And another guy tries to fight Wilson, and gets his arm broken with a judo chop

It is amazing how these characters are now in God Mode from “Doom.” Taking bullets, kicking ass, defying logic. 

Brown: If this police department had the BFG, this movie would have been over after, what, 40 minutes? I’m sure the BFG is in the new precinct building.

With four people with guns stationed at four different parts of the building, they’re able to survive the first wave of gangsters. How there isn’t more than four entry points into a big, largely vacant building is beyond me, but let’s move on.

Something weird that the people inside the precinct are noticing is the lack of bodies and carnage left behind. Apparently the gang is hiding the bodies and putting the cars back in place as to not raise suspicion to any onlookers. People ARE reporting hearing what they think are fireworks, but nobody lives in the immediate vicinity of the precinct. 

There is one cop car patrolling the area, but they see nothing out of the ordinary and don’t drive by the station because it’s being closed down. 

Later, they’ll acknowledge that they know a few people are working into the building during the overnight shift. 

So, yeah, the patrolling officers are lazy assholes for not, at the very least, checking with the sparsely filled precinct to ask if they’ve heard anything.

Froemming: Well, the one does want to drive past it, but he isn’t driving, and those are the rules of the road. Driver chooses where to go and what radio station will be played.

And Apollo Creed’s trainer, he wants to, you know…

And get the hell out of there. But, Bishop says he won’t let him do that, because he is still a cop. A cop who is under siege in a police precinct with limited ammo and limited help. Leigh tries to talk him out of it, and has this big old speech, only to realize — in a frustrated and annoyed tone — this guy’s gun has zero bullets in it. Good luck with the gang, Apollo’s Trainer! 

Brown: I’m sure a training montage could have gotten the group ready for another wave of gangsters.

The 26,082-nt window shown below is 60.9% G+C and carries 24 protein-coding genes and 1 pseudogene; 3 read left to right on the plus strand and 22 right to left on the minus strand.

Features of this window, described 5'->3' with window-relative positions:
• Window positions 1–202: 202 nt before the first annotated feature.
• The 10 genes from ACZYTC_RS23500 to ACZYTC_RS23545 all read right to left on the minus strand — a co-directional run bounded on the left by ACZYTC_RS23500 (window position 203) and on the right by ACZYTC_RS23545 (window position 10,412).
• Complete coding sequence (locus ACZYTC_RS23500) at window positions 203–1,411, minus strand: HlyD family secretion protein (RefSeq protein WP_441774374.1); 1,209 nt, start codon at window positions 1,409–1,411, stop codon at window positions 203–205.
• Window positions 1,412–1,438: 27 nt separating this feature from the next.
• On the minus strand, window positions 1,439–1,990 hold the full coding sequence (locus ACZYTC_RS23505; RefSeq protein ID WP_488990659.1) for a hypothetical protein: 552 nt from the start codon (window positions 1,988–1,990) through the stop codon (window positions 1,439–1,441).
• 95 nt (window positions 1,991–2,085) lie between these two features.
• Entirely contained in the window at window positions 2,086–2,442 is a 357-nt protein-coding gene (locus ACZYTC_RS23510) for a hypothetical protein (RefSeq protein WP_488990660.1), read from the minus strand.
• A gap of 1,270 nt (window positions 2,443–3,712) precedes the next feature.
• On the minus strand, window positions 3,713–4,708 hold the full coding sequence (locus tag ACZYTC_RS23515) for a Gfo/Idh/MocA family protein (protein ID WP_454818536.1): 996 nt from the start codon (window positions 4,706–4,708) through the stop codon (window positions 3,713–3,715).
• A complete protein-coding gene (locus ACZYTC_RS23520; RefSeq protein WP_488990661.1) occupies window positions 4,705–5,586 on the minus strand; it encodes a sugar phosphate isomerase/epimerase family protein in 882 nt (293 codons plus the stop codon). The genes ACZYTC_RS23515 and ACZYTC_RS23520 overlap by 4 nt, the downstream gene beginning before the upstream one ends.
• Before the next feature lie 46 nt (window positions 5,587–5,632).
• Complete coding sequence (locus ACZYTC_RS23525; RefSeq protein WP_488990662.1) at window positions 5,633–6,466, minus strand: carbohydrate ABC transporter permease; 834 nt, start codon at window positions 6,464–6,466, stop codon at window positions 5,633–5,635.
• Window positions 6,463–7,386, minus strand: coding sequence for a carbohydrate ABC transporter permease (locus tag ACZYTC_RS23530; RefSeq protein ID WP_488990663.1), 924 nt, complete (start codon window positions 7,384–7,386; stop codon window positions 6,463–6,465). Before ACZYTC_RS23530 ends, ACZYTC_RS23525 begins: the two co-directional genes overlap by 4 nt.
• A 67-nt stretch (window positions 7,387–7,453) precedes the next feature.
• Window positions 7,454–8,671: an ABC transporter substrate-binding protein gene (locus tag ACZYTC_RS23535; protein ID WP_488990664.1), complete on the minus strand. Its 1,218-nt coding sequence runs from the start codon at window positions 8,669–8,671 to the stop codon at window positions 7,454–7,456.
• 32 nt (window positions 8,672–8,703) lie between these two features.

Instead, Apollo’s trainer is tasked with escaping the building, hot-wiring a car and asking for help. So he escapes through a latch in the basement of the precinct and escapes outside. 

Ehh, I’ve seen at least one better prison escape through the sewers.

Even with gangsters closing in, Apollo’s trainer hotwires the car and makes it out… only to pull over about, what, a block later, to use a pay phone? It doesn’t matter anyways, because there was a gangster hanging out in the backseat and he shoots Marvin Apollo’s trainer in the face head.

Froemming: It is very suspicious how smart and prepared this gang is. They should be going for a “Heat“-style heist, not shooting ice cream men and attacking a near empty building. 

With Apollo’s Trainer now dead, and no signs of help coming, the gang decide to head to the basement, where they can have a last stand against this highly-skilled, oddly-motivated gang by shooting a tank of acetylene gas that just happens to be sitting around a police station. Don’t worry, some piece of wood will protect them from this super violent explosion! That is how science works. 

Brown: Before the gangsters start attacking the basement, they were lighting Molotov cocktails upstairs. I feel like they could have used one or two of those downstairs instead of trying to push around Bishop and Napoleon. But no, a bunch of them are getting knocked out/killed due to blunt-force trauma. 

With just three bullets left in his rifle, Bishop needs all three to FINALLY shoot the tank of acetylene gas. This is what had to be running through Napoleon’s head: 

And after discovering the body of a murdered telephone company worker, the backup finally arrives at the precinct. 

The gangsters that made it their blood oath to give their lives to kill the cops and destroy the precinct… yeah, they scatter like cockroaches from a light.

The dad, who has been a non-factor for about 90 percent of this movie, is stretchered out. Leigh, badass that she is, walks out with no help from the paramedics. Bishop and Napoleon, they walk out laughing together. I’m sure seconds after the credits start rolling, Bishop gives Napoleon the keys to a 10-second car. Something about family, I think? They were awfully chummy at the end.

Froemming: I would like to add that this was not an assault on Precinct 13, it was an assault on 

Precinct 9, Division 13. This was distracting to me the whole movie. 

Brown, let’s make a blood oath to wrap this up down in recommendations. 

WOULD YOU RECOMMEND?

Froemming: Yup. It is classic Carpenter. I fear we have hit all his high notes, and now only have his more questionable films left to review.

Brown: Sure. Being John Carpenter’s second movie, you experience all the tropes. Tight writing, action, a kickass synth soundtrack. It’s vintage Carpenter.

Here is what’s coming up for the next JOE-DOWN